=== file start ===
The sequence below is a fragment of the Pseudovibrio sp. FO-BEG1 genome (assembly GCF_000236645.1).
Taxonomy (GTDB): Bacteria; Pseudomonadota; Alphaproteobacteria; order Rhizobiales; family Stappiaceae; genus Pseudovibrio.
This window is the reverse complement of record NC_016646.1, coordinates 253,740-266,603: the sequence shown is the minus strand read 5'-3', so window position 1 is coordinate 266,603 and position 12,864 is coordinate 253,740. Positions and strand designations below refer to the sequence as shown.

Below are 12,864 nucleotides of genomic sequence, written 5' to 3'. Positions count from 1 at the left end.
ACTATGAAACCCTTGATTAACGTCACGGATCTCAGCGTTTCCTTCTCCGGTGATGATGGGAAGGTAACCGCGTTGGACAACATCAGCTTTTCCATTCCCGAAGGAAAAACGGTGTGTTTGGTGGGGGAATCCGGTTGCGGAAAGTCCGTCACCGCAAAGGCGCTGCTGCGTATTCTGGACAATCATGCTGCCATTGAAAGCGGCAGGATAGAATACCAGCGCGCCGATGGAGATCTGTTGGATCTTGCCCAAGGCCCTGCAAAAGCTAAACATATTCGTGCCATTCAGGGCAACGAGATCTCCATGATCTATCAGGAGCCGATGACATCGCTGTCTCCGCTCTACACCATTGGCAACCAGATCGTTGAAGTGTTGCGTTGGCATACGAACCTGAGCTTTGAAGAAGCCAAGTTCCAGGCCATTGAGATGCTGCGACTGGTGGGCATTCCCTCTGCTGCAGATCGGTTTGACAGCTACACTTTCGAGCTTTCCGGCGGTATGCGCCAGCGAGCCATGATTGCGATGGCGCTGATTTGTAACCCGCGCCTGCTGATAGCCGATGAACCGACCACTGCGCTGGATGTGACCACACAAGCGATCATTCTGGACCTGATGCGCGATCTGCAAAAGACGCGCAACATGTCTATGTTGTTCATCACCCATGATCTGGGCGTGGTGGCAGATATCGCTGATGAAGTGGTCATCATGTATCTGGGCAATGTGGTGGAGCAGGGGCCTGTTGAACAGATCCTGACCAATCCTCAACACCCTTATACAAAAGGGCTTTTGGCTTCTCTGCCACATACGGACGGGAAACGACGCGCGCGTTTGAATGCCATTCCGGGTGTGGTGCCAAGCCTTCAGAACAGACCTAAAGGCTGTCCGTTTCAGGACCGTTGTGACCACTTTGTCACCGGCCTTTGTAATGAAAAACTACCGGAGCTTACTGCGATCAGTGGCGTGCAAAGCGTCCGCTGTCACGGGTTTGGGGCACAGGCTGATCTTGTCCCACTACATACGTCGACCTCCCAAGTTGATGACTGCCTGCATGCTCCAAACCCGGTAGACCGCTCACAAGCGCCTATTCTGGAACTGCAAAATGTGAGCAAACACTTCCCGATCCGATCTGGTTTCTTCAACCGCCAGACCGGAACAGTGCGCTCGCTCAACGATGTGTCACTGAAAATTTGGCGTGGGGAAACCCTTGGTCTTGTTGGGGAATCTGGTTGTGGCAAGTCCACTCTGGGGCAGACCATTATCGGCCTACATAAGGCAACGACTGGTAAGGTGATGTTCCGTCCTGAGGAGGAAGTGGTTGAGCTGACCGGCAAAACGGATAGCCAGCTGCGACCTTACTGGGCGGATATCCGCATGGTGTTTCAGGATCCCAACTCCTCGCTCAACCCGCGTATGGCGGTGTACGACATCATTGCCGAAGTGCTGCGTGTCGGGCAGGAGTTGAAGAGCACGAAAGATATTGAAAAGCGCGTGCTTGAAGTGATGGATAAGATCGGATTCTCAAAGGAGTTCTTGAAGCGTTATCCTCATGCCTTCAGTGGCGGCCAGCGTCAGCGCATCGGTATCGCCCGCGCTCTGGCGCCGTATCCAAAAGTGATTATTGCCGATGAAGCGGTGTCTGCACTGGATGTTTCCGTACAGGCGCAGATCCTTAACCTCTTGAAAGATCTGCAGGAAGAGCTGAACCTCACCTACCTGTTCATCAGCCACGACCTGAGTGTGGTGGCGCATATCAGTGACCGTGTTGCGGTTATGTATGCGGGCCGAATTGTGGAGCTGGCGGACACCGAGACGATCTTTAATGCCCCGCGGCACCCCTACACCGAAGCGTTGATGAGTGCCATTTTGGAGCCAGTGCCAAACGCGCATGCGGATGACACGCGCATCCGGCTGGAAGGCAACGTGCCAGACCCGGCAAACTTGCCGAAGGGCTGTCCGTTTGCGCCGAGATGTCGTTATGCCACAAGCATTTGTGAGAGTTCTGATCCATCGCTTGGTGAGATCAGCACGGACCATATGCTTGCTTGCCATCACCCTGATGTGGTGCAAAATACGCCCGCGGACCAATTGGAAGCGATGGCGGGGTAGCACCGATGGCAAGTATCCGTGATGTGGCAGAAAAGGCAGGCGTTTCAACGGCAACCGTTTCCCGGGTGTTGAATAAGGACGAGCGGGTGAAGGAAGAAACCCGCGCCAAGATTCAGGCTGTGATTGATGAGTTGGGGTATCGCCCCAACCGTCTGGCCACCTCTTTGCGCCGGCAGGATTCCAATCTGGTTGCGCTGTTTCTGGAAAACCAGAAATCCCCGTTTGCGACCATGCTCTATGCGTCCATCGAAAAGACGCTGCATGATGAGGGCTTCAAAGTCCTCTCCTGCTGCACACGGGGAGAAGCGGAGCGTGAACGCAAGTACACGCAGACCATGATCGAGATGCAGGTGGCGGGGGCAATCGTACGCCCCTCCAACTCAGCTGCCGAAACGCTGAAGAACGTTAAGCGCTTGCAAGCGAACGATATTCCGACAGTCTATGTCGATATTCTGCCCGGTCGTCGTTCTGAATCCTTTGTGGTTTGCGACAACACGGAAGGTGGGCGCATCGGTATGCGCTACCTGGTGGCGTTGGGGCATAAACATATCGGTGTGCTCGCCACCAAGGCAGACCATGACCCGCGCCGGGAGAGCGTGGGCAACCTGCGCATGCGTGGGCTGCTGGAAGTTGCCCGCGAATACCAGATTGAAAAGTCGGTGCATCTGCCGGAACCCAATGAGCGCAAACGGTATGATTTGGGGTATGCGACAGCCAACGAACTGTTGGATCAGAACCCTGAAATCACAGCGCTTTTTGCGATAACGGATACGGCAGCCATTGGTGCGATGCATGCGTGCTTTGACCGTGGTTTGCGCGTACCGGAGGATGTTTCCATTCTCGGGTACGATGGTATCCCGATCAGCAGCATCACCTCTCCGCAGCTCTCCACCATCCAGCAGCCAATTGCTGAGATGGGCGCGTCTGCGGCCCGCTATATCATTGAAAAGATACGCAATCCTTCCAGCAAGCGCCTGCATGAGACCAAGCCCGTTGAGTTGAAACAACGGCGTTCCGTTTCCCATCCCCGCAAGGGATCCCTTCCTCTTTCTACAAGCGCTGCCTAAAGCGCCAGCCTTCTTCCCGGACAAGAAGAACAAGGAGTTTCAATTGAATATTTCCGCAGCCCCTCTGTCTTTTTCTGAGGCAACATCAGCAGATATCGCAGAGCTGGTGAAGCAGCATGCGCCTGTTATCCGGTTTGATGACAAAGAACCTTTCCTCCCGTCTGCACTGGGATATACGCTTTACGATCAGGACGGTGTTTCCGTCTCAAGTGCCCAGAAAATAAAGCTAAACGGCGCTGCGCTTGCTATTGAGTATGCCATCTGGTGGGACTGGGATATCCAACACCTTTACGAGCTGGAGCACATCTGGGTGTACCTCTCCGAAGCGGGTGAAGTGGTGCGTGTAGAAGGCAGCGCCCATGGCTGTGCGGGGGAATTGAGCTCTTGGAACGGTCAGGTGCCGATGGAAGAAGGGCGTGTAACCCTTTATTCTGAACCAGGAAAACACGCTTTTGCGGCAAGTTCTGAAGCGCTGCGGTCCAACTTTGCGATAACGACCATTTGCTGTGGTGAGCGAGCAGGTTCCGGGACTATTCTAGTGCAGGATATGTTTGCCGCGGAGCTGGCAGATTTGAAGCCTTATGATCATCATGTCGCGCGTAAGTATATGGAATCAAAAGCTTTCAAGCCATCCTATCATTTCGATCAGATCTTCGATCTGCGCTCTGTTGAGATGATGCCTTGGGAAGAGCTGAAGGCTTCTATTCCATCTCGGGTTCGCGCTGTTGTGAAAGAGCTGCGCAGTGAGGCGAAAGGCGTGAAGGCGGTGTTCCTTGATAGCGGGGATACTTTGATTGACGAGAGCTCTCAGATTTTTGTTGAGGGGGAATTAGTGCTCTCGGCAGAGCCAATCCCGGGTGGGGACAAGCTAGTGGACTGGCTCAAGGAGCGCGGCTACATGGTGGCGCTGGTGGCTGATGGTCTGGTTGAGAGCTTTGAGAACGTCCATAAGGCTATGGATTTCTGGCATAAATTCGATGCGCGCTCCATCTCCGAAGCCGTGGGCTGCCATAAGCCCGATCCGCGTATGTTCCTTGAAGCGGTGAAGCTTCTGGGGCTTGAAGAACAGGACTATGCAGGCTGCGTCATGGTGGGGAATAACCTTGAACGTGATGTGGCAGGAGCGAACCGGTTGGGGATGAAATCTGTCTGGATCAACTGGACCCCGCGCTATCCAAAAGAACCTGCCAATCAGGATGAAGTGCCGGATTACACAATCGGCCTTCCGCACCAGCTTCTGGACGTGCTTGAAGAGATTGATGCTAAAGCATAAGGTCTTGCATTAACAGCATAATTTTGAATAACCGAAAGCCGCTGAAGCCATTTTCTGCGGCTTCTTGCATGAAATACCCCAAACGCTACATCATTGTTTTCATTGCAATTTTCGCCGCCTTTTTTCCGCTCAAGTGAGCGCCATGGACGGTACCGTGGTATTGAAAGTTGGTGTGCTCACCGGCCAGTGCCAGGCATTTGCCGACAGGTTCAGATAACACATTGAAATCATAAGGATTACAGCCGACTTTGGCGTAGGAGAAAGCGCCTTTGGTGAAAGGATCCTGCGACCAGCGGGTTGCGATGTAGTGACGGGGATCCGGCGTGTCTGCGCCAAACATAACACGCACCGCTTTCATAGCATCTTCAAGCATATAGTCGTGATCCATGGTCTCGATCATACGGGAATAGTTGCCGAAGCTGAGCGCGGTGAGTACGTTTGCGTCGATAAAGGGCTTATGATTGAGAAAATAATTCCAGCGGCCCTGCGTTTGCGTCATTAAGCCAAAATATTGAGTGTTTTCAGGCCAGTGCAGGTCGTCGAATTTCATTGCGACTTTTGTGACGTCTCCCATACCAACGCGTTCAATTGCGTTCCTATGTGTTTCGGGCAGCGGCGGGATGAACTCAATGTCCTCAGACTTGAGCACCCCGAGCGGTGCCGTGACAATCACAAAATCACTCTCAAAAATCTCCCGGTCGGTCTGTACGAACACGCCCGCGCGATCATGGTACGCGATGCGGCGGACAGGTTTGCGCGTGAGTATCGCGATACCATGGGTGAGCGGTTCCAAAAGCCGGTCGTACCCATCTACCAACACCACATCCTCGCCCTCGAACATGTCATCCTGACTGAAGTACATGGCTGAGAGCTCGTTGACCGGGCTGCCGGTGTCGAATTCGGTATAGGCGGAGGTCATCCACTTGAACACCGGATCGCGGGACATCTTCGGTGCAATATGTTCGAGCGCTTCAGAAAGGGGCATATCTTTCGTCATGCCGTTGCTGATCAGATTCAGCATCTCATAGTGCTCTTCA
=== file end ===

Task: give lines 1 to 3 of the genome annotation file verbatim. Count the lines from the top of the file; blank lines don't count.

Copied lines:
The sequence below is a fragment of the Pseudovibrio sp. FO-BEG1 genome (assembly GCF_000236645.1).
Taxonomy (GTDB): Bacteria; Pseudomonadota; Alphaproteobacteria; order Rhizobiales; family Stappiaceae; genus Pseudovibrio.
This window is the reverse complement of record NC_016646.1, coordinates 253,740-266,603: the sequence shown is the minus strand read 5'-3', so window position 1 is coordinate 266,603 and position 12,864 is coordinate 253,740. Positions and strand designations below refer to the sequence as shown.